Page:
Labour's Douglas Alexander deletes tweets saying Nicola Sturgeon backs Tories

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Labour’s election strategy chief, Douglas Alexander, has backtracked over his party’s heavy promotion of claims that the Scottish Nationalists secretly want David Cameron as prime minister.

Alexander, the shadow foreign secretary, deleted tweets last night that highlighted a widely contested report that the SNP leader, Nicola Sturgeon, had told the French ambassador she would prefer a Conservative government. The allegations, apparently contained in a leaked Scottish Office memo reported in the Daily Telegraph, had been denied by both Sturgeon and a spokesman for the French ambassador. Some Labour activists had also balked at their leadership jumping on the story.

Alexander is one of Labour’s biggest hitters in the fight to avoid a heavy election defeat north of the border by the SNP. He had enthusiastically promoted the story after the Labour leader, Ed Miliband, described the “damning revelations” as evidence of SNP duplicity. Sturgeon said the story was “categorically, 100%, untrue”, but Labour’s campaign chief used his Twitter moniker, @Douglas4Paisley, to link to the story and report to his more than 39,000 followers: “Nicola Sturgeon secretly backs David Cameron.”

Another tweet read: “It turns out that @NicolaSturgeon told French Ambassador she’d prefer Tories...” and another read: “Reported tonight that @NicolaSturgeon told French Ambassador she’d prefer Tories remain in Government”. All three were deleted without explanation late on Sunday evening according to the Tweets MPs Delete Twitter account.

Asked on Monday by the Guardian why he deleted the tweets, Alexander declined to comment, but admitted: “No one will ever know for certain what went on between Nicola Sturgeon and the French ambassador. But what we do know is that the Tories are desperate for the SNP to do well, and the SNP are telling voters across Britain to vote for anyone but Labour.”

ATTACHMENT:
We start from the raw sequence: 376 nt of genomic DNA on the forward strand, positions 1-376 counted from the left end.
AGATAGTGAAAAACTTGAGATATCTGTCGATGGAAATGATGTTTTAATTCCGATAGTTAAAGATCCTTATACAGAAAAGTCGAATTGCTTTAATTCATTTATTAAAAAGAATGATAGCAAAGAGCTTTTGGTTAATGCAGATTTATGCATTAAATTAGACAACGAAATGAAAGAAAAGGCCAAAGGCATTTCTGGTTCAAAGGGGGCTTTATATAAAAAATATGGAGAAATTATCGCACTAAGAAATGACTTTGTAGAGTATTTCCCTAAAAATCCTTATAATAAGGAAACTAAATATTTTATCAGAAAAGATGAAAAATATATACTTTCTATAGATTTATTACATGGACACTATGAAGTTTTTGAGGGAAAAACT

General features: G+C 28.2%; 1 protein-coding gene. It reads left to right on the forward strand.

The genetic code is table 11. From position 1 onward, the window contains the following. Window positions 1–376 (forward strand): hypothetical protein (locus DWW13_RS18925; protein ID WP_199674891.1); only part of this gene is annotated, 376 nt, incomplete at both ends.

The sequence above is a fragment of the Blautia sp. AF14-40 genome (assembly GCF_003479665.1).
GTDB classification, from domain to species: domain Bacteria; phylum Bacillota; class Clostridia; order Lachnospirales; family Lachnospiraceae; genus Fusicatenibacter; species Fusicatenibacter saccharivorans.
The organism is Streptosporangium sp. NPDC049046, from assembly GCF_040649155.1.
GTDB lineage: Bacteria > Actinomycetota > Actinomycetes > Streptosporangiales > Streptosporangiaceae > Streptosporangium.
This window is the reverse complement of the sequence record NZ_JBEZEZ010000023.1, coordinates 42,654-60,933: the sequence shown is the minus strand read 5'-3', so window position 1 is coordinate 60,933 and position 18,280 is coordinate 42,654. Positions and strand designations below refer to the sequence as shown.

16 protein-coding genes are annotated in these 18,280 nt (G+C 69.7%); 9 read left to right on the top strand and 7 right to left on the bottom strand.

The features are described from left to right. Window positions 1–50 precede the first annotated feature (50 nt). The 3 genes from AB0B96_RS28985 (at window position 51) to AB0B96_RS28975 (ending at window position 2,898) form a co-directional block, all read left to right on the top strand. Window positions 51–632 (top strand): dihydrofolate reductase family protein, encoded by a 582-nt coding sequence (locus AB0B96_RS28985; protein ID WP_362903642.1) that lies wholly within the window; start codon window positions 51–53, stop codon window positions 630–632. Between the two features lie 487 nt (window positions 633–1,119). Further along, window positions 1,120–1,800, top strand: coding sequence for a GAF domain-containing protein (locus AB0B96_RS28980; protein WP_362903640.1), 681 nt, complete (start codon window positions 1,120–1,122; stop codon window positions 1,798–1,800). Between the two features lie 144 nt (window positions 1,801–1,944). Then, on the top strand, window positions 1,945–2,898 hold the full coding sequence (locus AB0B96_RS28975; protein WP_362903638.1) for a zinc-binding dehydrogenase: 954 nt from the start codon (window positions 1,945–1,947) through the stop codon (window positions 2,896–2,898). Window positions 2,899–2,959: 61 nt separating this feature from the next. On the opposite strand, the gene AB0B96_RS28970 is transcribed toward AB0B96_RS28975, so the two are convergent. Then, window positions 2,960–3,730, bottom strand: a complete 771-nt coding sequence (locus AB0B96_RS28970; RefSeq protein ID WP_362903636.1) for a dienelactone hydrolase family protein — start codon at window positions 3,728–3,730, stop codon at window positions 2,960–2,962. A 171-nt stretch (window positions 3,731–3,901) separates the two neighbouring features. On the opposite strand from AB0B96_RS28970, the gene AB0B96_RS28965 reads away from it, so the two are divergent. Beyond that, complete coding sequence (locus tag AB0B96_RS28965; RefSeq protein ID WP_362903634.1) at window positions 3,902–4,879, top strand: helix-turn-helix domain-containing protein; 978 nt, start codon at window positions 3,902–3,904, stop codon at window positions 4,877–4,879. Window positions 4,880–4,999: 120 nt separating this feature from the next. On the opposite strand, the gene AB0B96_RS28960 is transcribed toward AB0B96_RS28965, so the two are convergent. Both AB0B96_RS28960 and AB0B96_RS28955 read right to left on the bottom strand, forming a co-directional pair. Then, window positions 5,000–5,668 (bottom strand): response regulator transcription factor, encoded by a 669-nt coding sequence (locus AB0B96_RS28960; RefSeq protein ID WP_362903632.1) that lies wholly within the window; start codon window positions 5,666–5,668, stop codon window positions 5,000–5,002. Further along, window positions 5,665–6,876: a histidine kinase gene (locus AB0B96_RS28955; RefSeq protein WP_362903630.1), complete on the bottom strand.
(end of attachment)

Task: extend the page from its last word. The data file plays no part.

Jim Murphy, leader of Scottish Labour, denied the party was embarrassed about heavily promoting the widely disputed story.

“If Douglas has deleted his tweet, you will have to ask him,” he said, adding there had been no request sent out from Labour HQ asking for the tweets to be taken down.

The deletions came after the Labour leadership’s strategy over the claims appeared to have backfired with some of their own supporters. One, Mark Bull, said: “As a UK labour supporter I’m embarrassed by labour peddling this. Shoddy!”

Another, Shane Reynolds, said: “I’m deeply disappointed in how party & @Ed_Miliband have jumped on this apparent falacy [sic].”

On Saturday, a spokesman for the French ambassador said Sturgeon did not “touch on her personal political preferences with regards to the future prime minister’’ during a meeting in February.

In contrast with Alexander, who made no comment about the removal of the tweets, other Labour activists came clean. Duncan Hothersall, a leading Labour activist in Scotland, tweeted on Friday night: “So both @NicolaSturgeon & French ambassador have now both categorically denied Telegraph story. Apologies to the FM. Looks like I was duped.”

Several of Alexander’s Labour colleagues standing for re-election to parliament retweeted his original posts. They appeared to have been taken down automatically when Alexander deleted his post.

“I haven’t taken it down,” said Mike Gapes, who is standing for Labour in Ilford South. “There is, privately, an SNP agenda that wants Cameron to stay in office because it would speed up a second referendum on independence.”

Others whose tweets were deleted automatically were Emma Reynolds, the shadow housing minister who is running in Wolverhampton North East, Debbie Abrahams, candidate for Oldham East & Saddleworth, Iain McKenzie, standing for re-election in Inverclyde, Tom Greatrex, standing in Rutherglen & Hamilton West and Gemma Doyle, standing for West Dunbartonshire.

Powered by Guardian.co.ukThis article was written by Robert Booth and Severin Carrell, for theguardian.com on Monday 6th April 2015 15.12 Europe/Londonguardian.co.uk © Guardian News and Media Limited 2010